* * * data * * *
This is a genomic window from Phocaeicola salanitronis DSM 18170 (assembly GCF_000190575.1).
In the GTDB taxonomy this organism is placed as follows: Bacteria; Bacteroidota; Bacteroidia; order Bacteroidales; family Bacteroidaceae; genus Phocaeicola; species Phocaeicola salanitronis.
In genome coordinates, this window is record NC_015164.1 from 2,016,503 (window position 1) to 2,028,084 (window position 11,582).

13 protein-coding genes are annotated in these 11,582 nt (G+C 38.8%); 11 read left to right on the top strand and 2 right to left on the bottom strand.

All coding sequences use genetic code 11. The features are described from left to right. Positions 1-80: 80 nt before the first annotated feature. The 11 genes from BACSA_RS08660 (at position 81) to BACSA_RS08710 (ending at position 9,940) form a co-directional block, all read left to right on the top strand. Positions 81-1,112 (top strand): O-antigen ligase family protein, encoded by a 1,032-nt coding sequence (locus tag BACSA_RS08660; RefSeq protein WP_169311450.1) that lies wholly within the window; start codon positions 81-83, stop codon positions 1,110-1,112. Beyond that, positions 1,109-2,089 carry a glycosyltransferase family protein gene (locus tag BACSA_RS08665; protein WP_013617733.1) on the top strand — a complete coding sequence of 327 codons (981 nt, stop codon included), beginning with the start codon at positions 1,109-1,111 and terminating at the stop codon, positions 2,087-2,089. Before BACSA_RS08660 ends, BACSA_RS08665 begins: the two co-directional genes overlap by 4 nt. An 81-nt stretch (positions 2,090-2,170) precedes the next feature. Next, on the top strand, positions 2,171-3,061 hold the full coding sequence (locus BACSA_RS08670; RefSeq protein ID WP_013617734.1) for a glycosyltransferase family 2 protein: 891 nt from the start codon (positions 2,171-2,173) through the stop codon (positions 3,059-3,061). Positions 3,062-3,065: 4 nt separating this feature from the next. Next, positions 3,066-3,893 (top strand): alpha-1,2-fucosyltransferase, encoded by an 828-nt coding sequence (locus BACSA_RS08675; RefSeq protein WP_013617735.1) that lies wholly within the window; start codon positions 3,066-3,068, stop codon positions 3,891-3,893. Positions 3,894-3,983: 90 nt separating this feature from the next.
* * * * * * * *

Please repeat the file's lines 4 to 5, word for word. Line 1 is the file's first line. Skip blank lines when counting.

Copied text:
13 protein-coding genes are annotated in these 11,582 nt (G+C 38.8%); 11 read left to right on the top strand and 2 right to left on the bottom strand.

All coding sequences use genetic code 11. The features are described from left to right. Positions 1-80: 80 nt before the first annotated feature. The 11 genes from BACSA_RS08660 (at position 81) to BACSA_RS08710 (ending at position 9,940) form a co-directional block, all read left to right on the top strand. Positions 81-1,112 (top strand): O-antigen ligase family protein, encoded by a 1,032-nt coding sequence (locus tag BACSA_RS08660; RefSeq protein WP_169311450.1) that lies wholly within the window; start codon positions 81-83, stop codon positions 1,110-1,112. Beyond that, positions 1,109-2,089 carry a glycosyltransferase family protein gene (locus tag BACSA_RS08665; protein WP_013617733.1) on the top strand — a complete coding sequence of 327 codons (981 nt, stop codon included), beginning with the start codon at positions 1,109-1,111 and terminating at the stop codon, positions 2,087-2,089. Before BACSA_RS08660 ends, BACSA_RS08665 begins: the two co-directional genes overlap by 4 nt. An 81-nt stretch (positions 2,090-2,170) precedes the next feature. Next, on the top strand, positions 2,171-3,061 hold the full coding sequence (locus BACSA_RS08670; RefSeq protein ID WP_013617734.1) for a glycosyltransferase family 2 protein: 891 nt from the start codon (positions 2,171-2,173) through the stop codon (positions 3,059-3,061). Positions 3,062-3,065: 4 nt separating this feature from the next. Next, positions 3,066-3,893 (top strand): alpha-1,2-fucosyltransferase, encoded by an 828-nt coding sequence (locus BACSA_RS08675; RefSeq protein WP_013617735.1) that lies wholly within the window; start codon positions 3,066-3,068, stop codon positions 3,891-3,893. Positions 3,894-3,983: 90 nt separating this feature from the next.